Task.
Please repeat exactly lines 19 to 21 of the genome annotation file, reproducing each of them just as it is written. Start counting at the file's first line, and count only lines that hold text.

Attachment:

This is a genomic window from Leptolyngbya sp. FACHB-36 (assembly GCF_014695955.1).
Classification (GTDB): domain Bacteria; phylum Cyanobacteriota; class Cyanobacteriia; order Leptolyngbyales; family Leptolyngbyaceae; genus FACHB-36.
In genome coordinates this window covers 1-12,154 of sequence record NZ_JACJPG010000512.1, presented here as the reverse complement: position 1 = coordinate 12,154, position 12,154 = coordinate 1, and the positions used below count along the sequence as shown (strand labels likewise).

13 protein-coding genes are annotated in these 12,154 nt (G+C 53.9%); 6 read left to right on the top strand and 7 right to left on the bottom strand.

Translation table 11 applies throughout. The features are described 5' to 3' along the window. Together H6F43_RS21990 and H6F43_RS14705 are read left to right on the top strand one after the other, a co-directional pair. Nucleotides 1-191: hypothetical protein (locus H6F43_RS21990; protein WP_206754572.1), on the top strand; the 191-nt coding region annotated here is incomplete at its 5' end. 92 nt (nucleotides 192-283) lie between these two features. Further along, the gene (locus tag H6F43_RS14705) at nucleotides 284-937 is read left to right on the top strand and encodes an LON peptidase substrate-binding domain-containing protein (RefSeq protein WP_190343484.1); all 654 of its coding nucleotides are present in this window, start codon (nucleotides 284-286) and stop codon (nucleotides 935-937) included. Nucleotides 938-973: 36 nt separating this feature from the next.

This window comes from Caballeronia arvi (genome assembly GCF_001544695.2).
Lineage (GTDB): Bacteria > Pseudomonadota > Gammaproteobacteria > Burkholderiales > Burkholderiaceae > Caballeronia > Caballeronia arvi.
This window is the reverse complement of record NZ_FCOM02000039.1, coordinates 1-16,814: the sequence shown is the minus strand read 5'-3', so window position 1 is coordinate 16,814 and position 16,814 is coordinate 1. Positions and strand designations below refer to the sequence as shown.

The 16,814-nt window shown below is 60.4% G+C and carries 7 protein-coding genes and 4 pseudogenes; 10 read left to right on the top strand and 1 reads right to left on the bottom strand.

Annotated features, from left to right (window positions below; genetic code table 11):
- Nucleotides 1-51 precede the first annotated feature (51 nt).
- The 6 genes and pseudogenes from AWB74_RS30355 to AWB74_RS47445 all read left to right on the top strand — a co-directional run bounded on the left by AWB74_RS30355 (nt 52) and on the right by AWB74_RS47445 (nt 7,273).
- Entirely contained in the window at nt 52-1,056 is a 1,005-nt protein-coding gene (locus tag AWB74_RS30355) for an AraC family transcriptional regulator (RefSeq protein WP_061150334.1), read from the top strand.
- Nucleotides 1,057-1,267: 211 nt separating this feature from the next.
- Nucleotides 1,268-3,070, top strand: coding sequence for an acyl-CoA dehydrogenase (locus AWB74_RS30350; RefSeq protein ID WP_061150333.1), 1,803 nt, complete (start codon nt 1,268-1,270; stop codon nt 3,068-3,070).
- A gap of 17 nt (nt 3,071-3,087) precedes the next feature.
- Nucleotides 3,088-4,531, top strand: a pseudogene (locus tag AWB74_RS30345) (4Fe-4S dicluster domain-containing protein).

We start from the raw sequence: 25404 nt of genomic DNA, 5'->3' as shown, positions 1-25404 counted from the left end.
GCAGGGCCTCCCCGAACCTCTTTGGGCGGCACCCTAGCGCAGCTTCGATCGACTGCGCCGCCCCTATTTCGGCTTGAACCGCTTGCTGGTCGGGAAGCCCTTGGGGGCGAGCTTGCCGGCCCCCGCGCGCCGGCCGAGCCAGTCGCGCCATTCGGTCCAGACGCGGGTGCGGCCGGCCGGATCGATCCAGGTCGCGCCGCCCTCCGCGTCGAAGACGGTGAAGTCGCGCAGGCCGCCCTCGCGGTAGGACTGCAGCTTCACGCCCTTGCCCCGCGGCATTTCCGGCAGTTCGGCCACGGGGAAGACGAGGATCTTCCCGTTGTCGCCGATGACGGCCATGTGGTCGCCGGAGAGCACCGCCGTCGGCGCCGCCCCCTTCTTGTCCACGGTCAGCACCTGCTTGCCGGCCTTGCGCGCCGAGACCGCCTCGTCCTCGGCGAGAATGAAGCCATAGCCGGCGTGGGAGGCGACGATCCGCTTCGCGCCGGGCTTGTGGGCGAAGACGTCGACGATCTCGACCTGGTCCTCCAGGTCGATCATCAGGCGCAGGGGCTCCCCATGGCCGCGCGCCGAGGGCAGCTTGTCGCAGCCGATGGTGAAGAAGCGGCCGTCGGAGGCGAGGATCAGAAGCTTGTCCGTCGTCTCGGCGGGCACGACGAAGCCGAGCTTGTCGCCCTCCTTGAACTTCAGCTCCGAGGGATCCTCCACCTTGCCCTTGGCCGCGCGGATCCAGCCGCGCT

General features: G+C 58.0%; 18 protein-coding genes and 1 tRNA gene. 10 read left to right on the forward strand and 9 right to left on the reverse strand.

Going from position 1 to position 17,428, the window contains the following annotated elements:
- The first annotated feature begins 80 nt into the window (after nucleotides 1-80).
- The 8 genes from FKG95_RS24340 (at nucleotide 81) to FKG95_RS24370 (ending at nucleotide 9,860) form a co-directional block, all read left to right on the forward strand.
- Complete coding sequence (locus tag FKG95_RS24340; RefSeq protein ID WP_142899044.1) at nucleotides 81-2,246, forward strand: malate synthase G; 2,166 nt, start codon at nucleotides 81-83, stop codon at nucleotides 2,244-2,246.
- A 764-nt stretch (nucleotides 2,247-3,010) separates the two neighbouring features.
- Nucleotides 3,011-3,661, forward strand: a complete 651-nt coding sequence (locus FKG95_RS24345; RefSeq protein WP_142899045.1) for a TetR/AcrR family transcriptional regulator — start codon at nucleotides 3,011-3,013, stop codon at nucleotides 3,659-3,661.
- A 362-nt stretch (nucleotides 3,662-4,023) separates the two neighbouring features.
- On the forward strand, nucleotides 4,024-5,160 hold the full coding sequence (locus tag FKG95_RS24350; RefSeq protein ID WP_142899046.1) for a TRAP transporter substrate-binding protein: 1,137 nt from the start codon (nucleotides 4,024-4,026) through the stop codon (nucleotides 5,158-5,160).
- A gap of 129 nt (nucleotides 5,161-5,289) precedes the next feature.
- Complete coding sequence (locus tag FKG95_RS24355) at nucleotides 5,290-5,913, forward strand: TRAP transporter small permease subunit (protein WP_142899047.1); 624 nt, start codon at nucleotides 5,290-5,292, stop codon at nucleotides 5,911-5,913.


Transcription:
GCAGGGCCTCCCCGAACCTCTTTGGGCGGCACCCTAGCGCAGCTTCGATCGACTGCGCCGCCCCTATTTCGGCTTGAACCGCTTGCTGGTCGGGAAGCCCTTGGGGGCGAGCTTGCCGGCCCCCGCGCGCCGGCCGAGCCAGTCGCGCCATTCGGTCCAGACGCGGGTGCGGCCGGCCGGATCGATCCAGGTCGCGCCGCCCTCCGCGTCGAAGACGGTGAAGTCGCGCAGGCCGCCCTCGCGGTAGGACTGCAGCTTCACGCCCTTGCCCCGCGGCATTTCCGGCAGTTCGGCCACGGGGAAGACGAGGATCTTCCCGTTGTCGCCGATGACGGCCATGTGGTCGCCGGAGAGCACCGCCGTCGGCGCCGCCCCCTTCTTGTCCACGGTCAGCACCTGCTTGCCGGCCTTGCGCGCCGAGACCGCCTCGTCCTCGGCGAGAATGAAGCCATAGCCGGCGTGGGAGGCGACGATCCGCTTCGCGCCGGGCTTGTGGGCGAAGACGTCGACGATCTCGACCTGGTCCTCCAGGTCGATCATCAGGCGCAGGGGCTCCCCATGGCCGCGCGCCGAGGGCAGCTTGTCGCAGCCGATGGTGAAGAAGCGGCCGTCGGAGGCGAGGATCAGAAGCTTGTCCGTCGTCTCGGCGGGCACGACGAAGCCGAGCTTGTCGCCCTCCTTGAACTTCAGCTCCGAGGGATCCTCCACCTTGCCCTTGGCCGCGCGGATCCAGCCGCGCT

General features: G+C 58.0%; 18 protein-coding genes and 1 tRNA gene. 10 read left to right on the forward strand and 9 right to left on the reverse strand.

Going from position 1 to position 17,428, the window contains the following annotated elements: